Fortunately, her bosses were extremely supportive and insisted she file a report at the local police station.
“Nothing happened with the police or when I reported to ACORN (the Australian Cybercrime Online Reporting Network) and the relevant politicians. They weren’t interested despite all the evidence I provided to them, and that destroyed me. That just sent me into a downward spiral, which ended up with me being diagnosed with clinical depression,” she says.
(An email response from ACORN notes: “The ACORN system automatically refers suitable reports to law enforcement agencies for consideration and possible investigation…Not all ACORN reports result in police action.”)
The vigilante party started talking about having a moral mission to have my child removed from me, which they used as the reason for stalking me.
With a past history of mental illness, Ella believes she was a vulnerable target. In the months that followed the trolling, she lost weight, stopped eating and started having suicidal thoughts.
“It’s hard for people who haven’t had this happen to them to understand how distressing it is,” she says, “fortunately I know my own triggers and reached out for psychological help.”
Despite Ella filing for a personal protection order against Debbie through her local magistrate’s court, the trolling is currently escalating.
In a recent text to me, Ella writes: “I’m terrified and need help and advice. Debbie tried to have the police arrest me today. They asked me to come in for questioning. I have to take out a loan to pay for a lawyer. She knows my address and phone number now. I can’t afford any of this. She is utterly destroying my life. Thank you for listening. I’m losing my mind.”
Ella is not alone. In my recent investigation for Fairfax, Priscilla told me about how cyberhate had destroyed her life. She lost her job, had a breakdown and tried to suicide three times.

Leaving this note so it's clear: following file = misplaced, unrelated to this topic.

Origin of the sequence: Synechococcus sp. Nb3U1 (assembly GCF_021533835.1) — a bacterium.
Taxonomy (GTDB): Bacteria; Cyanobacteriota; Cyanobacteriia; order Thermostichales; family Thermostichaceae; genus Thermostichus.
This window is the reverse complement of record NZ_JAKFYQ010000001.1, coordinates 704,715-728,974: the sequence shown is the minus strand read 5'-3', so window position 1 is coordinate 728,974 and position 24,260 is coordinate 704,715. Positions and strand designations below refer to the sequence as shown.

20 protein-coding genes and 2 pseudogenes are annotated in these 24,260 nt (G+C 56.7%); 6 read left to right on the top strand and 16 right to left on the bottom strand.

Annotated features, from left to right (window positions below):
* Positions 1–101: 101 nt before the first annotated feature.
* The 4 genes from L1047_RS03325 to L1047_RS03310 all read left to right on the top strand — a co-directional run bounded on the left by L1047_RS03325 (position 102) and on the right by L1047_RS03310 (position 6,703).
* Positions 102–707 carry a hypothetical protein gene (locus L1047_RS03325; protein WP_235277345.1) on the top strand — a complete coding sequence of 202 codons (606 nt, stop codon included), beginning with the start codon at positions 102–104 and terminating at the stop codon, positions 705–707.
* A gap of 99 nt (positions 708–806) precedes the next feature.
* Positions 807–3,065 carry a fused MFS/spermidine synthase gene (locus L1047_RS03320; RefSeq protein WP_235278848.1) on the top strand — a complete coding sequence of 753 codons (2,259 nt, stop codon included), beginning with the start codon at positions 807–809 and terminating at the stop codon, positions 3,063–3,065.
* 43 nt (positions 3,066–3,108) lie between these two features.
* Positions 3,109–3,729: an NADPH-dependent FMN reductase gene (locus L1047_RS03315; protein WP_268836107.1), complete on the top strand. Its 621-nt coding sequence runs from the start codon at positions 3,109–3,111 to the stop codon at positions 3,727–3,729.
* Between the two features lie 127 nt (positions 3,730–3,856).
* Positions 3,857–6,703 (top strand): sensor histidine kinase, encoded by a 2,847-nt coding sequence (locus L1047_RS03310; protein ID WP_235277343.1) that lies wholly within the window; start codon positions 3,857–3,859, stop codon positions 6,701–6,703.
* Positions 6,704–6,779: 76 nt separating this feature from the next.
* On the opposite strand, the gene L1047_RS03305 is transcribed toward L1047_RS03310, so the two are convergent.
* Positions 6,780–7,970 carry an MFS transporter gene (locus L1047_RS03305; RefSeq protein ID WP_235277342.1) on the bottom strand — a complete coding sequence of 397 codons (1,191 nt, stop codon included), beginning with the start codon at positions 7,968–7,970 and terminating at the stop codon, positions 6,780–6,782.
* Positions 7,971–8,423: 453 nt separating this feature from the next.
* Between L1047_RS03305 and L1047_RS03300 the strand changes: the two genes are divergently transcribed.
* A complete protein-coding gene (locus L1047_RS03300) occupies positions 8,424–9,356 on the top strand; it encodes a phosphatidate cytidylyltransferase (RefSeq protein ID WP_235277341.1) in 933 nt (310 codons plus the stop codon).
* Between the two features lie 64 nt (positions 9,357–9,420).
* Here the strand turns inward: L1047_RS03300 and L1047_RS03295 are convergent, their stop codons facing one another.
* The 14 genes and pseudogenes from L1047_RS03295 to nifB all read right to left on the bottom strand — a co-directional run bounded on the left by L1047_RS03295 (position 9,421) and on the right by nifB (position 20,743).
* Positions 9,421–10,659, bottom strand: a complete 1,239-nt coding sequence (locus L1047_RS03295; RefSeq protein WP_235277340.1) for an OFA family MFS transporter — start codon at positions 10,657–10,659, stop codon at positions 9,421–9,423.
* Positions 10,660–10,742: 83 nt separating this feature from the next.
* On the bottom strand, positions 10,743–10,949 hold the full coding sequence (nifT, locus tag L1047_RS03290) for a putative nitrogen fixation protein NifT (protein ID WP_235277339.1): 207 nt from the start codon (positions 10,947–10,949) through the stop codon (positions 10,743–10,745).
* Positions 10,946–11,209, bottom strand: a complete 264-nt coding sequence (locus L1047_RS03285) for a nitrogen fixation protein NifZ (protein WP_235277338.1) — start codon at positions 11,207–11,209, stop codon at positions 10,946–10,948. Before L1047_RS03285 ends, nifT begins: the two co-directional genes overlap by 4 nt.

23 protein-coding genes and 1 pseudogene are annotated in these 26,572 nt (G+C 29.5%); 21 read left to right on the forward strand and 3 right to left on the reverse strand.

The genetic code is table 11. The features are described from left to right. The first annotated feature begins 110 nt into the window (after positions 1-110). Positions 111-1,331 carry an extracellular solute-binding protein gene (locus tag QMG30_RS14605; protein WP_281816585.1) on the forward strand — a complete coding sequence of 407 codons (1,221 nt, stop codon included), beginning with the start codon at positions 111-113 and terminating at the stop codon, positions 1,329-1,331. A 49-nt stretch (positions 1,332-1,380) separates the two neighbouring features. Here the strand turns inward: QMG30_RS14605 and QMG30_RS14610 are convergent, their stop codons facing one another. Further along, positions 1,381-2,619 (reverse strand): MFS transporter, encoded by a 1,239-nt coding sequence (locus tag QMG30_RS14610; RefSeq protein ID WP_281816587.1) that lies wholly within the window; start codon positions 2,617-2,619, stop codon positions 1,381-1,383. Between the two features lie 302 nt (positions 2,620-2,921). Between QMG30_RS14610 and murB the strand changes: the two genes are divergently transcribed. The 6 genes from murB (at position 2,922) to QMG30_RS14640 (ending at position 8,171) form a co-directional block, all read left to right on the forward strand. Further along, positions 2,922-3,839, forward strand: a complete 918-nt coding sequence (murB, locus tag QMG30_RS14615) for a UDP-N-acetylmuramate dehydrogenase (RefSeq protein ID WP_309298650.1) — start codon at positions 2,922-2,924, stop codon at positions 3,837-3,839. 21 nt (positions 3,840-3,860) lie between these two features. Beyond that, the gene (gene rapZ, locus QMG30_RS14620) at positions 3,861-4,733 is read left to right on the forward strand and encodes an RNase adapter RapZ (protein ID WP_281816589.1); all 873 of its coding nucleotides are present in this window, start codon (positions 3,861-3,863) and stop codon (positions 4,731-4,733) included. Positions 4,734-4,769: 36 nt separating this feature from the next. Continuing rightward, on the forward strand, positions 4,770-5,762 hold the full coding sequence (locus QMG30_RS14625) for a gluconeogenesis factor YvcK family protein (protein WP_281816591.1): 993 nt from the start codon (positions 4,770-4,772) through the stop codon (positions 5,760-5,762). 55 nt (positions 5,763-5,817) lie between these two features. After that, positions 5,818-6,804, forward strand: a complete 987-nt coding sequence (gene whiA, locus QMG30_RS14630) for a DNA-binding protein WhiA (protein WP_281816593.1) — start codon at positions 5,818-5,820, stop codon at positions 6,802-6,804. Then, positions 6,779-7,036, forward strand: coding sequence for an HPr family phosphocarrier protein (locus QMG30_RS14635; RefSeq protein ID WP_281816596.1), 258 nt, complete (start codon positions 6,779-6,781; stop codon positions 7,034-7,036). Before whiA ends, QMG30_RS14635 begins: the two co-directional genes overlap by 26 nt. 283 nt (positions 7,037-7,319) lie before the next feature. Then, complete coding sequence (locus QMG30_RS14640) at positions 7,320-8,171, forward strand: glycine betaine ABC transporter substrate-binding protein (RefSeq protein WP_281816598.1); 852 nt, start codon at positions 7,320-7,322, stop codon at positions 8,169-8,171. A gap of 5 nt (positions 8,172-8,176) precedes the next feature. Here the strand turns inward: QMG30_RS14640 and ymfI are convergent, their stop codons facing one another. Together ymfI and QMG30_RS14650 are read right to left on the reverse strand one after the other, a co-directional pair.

As outlined in a previous article for The Big Smoke, University of NSW academic and cyberhate expert Dr Emma Jane explains the targets of experience “many layers of suffering.”
According to Dr Jane, some of these impacts include victims contemplating, threatening, or attempting suicide, career derailment, financial losses, long-term psychological impacts, and real-life bodily harm.
The multitude of harms was thrown into stark relief of after my recent four-part Fairfax series about trolling was published. My inbox quickly filled up with messages from cyberhate targets – mostly women – who just couldn’t seem to get appropriate help from social media companies or law enforcement.
One woman became the target of trolls after she split from her husband and started writing a fun and innocent blog.
“The vigilante party started talking about having a moral mission to have my child removed from me, which they used as the reason for stalking me. I kid you not,” she wrote in an email to me.
Another woman wrote of being stalked for years: “After we changed our mobile numbers, the harassment escalated and he began targeting my husband at his job and my kids’ school. We have just decided to move out of state and I hope we can start fresh but deep down, I know he will find us…I just don’t know how I can escape someone who is out to destroy me and my family.”
None of these disturbing, real-life impacts of cyberhate can be solved by using the “block” or “mute” buttons on a social media platform.
The vast and destructive scourge of cyberhate and cyberviolence can not be erased by clicking your mouse. It’s high time we stopped pretending otherwise and started looking for responses that adequately address the scale of the problem.